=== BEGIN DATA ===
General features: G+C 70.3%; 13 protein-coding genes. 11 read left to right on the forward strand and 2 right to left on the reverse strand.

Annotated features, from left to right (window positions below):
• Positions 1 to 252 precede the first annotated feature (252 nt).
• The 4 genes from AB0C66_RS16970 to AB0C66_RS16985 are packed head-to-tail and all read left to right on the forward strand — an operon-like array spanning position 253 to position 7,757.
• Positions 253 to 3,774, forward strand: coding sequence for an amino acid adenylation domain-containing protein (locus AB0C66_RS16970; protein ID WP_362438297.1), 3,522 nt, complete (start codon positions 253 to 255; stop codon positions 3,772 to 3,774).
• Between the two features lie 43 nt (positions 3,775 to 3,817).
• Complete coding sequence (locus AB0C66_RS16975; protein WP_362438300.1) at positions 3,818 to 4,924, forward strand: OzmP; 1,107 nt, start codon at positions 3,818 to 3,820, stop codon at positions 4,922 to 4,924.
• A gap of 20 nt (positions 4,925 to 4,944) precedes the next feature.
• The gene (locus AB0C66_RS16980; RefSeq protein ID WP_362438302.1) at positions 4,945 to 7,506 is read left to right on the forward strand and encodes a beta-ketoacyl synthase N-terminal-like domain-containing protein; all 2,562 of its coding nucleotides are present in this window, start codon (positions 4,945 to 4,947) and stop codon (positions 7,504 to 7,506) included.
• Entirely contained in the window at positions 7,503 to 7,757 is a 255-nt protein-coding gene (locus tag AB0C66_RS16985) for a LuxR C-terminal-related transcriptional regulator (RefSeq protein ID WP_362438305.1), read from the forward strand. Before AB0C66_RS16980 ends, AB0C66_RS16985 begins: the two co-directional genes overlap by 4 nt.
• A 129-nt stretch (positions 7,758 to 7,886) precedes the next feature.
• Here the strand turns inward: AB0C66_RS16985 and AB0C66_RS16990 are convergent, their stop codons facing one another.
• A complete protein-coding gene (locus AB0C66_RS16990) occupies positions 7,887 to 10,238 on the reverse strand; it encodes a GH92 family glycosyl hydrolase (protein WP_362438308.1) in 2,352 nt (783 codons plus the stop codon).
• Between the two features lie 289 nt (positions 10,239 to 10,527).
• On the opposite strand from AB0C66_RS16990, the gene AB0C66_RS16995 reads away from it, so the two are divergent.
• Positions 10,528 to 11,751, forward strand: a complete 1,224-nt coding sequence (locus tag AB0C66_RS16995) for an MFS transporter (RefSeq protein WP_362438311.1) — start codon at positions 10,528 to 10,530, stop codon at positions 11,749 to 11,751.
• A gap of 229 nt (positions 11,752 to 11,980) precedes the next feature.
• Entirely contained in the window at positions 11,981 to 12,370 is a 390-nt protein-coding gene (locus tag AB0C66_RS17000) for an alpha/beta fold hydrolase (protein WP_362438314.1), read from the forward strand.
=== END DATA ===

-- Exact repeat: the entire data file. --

General features: G+C 70.3%; 13 protein-coding genes. 11 read left to right on the forward strand and 2 right to left on the reverse strand.

Annotated features, from left to right (window positions below):
• Positions 1 to 252 precede the first annotated feature (252 nt).
• The 4 genes from AB0C66_RS16970 to AB0C66_RS16985 are packed head-to-tail and all read left to right on the forward strand — an operon-like array spanning position 253 to position 7,757.
• Positions 253 to 3,774, forward strand: coding sequence for an amino acid adenylation domain-containing protein (locus AB0C66_RS16970; protein ID WP_362438297.1), 3,522 nt, complete (start codon positions 253 to 255; stop codon positions 3,772 to 3,774).
• Between the two features lie 43 nt (positions 3,775 to 3,817).
• Complete coding sequence (locus AB0C66_RS16975; protein WP_362438300.1) at positions 3,818 to 4,924, forward strand: OzmP; 1,107 nt, start codon at positions 3,818 to 3,820, stop codon at positions 4,922 to 4,924.
• A gap of 20 nt (positions 4,925 to 4,944) precedes the next feature.
• The gene (locus AB0C66_RS16980; RefSeq protein ID WP_362438302.1) at positions 4,945 to 7,506 is read left to right on the forward strand and encodes a beta-ketoacyl synthase N-terminal-like domain-containing protein; all 2,562 of its coding nucleotides are present in this window, start codon (positions 4,945 to 4,947) and stop codon (positions 7,504 to 7,506) included.
• Entirely contained in the window at positions 7,503 to 7,757 is a 255-nt protein-coding gene (locus tag AB0C66_RS16985) for a LuxR C-terminal-related transcriptional regulator (RefSeq protein ID WP_362438305.1), read from the forward strand. Before AB0C66_RS16980 ends, AB0C66_RS16985 begins: the two co-directional genes overlap by 4 nt.
• A 129-nt stretch (positions 7,758 to 7,886) precedes the next feature.
• Here the strand turns inward: AB0C66_RS16985 and AB0C66_RS16990 are convergent, their stop codons facing one another.
• A complete protein-coding gene (locus AB0C66_RS16990) occupies positions 7,887 to 10,238 on the reverse strand; it encodes a GH92 family glycosyl hydrolase (protein WP_362438308.1) in 2,352 nt (783 codons plus the stop codon).
• Between the two features lie 289 nt (positions 10,239 to 10,527).
• On the opposite strand from AB0C66_RS16990, the gene AB0C66_RS16995 reads away from it, so the two are divergent.
• Positions 10,528 to 11,751, forward strand: a complete 1,224-nt coding sequence (locus tag AB0C66_RS16995) for an MFS transporter (RefSeq protein WP_362438311.1) — start codon at positions 10,528 to 10,530, stop codon at positions 11,749 to 11,751.
• A gap of 229 nt (positions 11,752 to 11,980) precedes the next feature.
• Entirely contained in the window at positions 11,981 to 12,370 is a 390-nt protein-coding gene (locus tag AB0C66_RS17000) for an alpha/beta fold hydrolase (protein WP_362438314.1), read from the forward strand.